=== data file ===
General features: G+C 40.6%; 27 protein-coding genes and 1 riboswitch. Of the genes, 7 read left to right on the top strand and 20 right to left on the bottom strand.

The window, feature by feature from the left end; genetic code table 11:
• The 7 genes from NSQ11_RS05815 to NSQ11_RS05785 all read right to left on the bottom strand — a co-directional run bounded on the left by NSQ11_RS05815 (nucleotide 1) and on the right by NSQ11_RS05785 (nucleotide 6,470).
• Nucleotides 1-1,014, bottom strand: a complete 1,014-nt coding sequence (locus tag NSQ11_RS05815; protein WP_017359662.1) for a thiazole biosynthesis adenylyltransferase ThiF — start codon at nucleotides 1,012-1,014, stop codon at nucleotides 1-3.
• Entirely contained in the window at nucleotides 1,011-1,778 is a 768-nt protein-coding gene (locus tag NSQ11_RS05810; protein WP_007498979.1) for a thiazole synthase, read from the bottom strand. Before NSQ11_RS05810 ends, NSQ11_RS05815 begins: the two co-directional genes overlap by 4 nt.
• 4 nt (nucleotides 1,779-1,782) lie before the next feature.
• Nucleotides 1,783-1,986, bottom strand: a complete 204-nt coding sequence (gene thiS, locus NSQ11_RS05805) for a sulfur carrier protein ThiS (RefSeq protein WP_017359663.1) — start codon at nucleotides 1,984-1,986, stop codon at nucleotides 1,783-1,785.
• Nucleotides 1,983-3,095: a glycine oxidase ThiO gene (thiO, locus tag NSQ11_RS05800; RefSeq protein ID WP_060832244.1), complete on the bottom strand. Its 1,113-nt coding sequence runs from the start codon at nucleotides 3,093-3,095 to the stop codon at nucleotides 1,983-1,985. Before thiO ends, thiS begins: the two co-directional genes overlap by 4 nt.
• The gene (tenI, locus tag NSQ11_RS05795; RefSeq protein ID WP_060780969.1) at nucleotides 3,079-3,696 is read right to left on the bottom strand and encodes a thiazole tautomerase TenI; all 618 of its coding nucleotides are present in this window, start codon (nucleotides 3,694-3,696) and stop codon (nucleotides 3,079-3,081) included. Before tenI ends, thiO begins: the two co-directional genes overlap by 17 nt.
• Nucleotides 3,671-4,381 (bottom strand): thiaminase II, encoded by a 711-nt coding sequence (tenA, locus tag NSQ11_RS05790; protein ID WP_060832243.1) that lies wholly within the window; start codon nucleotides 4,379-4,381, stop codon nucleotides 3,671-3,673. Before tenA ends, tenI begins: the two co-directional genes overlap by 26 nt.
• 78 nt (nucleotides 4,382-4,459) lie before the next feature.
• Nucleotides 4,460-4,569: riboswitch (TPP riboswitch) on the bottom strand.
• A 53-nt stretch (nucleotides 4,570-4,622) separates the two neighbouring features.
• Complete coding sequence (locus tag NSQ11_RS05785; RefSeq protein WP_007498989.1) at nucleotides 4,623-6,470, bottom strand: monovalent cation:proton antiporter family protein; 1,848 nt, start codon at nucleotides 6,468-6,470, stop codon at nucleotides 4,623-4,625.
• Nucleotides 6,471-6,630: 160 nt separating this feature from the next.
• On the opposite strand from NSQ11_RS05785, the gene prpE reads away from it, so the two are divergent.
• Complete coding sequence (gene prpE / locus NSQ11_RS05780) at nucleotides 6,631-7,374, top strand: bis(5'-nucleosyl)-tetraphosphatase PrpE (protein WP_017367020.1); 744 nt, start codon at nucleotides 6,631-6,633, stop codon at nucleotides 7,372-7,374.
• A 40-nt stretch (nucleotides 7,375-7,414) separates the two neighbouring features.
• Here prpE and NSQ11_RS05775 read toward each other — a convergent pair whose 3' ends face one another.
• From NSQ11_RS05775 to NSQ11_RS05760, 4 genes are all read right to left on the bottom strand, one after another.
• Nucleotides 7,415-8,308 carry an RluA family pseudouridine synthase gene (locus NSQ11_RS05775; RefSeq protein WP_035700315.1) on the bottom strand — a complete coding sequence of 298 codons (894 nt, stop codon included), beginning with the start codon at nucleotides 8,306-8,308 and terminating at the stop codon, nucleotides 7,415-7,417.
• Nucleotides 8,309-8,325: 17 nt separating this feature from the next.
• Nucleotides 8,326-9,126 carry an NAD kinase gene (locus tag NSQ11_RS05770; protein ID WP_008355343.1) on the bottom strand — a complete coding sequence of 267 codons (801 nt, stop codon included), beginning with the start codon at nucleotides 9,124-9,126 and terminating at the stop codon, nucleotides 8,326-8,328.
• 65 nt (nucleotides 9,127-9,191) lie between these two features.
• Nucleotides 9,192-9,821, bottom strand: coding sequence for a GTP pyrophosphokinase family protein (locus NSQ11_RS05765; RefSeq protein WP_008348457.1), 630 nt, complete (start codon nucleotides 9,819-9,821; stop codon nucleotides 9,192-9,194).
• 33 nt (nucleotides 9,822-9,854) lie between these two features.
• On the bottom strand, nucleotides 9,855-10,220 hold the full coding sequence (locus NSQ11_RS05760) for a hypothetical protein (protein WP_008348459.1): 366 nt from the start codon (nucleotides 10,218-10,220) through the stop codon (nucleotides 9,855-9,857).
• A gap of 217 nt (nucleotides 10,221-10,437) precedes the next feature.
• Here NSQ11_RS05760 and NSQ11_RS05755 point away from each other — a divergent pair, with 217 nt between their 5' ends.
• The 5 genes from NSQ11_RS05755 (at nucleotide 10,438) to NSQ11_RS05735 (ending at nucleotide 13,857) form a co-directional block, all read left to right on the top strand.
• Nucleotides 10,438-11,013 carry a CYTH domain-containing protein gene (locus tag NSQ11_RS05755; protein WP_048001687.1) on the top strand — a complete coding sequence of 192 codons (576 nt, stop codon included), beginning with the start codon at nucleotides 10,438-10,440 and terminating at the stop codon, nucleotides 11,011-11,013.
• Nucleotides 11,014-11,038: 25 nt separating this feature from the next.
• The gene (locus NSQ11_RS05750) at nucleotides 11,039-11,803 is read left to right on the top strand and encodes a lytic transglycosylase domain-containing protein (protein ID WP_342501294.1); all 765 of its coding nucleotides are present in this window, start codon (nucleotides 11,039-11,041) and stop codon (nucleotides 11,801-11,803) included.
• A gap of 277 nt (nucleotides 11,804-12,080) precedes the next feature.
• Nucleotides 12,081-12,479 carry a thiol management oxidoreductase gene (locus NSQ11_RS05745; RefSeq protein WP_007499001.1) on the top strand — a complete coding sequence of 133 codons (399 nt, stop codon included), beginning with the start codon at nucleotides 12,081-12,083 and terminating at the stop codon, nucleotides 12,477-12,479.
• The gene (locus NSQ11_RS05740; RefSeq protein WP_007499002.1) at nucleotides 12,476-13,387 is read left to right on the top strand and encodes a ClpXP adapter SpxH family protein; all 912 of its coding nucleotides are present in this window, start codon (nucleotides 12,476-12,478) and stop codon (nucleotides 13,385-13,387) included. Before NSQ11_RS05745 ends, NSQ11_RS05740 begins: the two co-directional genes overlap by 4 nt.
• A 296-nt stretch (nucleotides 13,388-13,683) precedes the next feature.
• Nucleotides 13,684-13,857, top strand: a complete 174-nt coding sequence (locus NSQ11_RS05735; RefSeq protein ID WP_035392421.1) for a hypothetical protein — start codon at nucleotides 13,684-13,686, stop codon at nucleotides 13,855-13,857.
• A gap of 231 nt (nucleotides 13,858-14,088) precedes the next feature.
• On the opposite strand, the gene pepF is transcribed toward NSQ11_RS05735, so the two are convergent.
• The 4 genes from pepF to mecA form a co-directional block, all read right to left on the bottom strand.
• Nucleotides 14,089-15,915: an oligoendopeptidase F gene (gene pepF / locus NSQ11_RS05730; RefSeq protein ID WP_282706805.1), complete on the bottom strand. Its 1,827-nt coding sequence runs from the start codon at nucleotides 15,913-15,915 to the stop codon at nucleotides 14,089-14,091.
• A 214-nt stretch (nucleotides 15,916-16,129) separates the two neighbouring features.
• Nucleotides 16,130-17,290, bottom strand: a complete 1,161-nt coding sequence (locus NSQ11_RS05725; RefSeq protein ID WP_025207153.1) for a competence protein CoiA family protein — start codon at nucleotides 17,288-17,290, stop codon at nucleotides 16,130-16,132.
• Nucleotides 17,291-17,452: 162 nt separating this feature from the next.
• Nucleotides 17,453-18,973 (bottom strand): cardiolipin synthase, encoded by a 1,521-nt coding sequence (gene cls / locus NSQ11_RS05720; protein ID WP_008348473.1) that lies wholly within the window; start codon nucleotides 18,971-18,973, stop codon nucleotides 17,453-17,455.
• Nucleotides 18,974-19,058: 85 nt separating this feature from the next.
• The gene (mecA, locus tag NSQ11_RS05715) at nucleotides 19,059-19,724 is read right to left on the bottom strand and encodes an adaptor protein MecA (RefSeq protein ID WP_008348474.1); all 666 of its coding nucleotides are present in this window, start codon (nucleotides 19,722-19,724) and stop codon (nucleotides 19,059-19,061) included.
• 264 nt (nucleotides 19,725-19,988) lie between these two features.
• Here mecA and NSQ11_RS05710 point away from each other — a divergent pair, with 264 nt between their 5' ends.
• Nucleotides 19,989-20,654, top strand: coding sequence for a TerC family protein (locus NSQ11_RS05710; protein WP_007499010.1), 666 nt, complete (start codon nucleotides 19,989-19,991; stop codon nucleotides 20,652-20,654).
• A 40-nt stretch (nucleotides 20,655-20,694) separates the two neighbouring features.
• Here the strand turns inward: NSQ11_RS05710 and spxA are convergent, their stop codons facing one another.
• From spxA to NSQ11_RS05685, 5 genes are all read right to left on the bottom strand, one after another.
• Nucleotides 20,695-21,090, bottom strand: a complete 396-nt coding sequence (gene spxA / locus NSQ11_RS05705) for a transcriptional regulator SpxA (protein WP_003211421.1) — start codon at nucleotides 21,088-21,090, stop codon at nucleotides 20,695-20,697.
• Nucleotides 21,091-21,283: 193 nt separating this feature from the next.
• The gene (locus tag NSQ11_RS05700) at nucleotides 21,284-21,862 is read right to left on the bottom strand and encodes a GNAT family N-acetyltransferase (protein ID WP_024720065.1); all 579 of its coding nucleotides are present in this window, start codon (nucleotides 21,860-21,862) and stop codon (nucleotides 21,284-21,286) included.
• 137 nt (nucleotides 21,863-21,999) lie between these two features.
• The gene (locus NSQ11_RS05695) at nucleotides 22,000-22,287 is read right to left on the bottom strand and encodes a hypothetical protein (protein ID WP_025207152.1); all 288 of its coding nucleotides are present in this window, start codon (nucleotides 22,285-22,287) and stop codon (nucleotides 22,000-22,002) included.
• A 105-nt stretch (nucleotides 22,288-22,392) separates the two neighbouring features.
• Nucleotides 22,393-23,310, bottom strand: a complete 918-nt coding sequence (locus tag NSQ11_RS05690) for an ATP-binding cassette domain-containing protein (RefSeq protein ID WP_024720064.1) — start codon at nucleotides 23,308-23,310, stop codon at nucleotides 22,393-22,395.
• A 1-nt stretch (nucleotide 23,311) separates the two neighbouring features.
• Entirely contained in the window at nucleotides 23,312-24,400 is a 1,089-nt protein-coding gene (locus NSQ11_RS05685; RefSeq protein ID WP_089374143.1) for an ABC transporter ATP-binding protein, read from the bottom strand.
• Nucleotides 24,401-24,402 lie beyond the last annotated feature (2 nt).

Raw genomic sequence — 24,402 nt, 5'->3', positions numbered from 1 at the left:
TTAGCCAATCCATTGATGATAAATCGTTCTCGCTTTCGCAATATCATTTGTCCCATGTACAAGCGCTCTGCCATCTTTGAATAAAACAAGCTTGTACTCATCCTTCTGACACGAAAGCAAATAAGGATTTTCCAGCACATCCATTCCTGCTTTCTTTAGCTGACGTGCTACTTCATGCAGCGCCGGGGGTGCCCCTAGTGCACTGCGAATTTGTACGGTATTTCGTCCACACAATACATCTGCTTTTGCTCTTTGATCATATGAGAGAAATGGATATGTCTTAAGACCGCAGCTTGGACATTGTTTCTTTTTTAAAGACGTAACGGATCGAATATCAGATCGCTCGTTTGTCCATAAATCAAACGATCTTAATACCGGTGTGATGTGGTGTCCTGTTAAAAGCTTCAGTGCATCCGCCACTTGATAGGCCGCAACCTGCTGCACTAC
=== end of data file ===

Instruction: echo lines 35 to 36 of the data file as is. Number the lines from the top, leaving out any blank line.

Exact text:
• Nucleotides 12,081-12,479 carry a thiol management oxidoreductase gene (locus NSQ11_RS05745; RefSeq protein WP_007499001.1) on the top strand — a complete coding sequence of 133 codons (399 nt, stop codon included), beginning with the start codon at nucleotides 12,081-12,083 and terminating at the stop codon, nucleotides 12,477-12,479.
• The gene (locus NSQ11_RS05740; RefSeq protein WP_007499002.1) at nucleotides 12,476-13,387 is read left to right on the top strand and encodes a ClpXP adapter SpxH family protein; all 912 of its coding nucleotides are present in this window, start codon (nucleotides 12,476-12,478) and stop codon (nucleotides 13,385-13,387) included. Before NSQ11_RS05745 ends, NSQ11_RS05740 begins: the two co-directional genes overlap by 4 nt.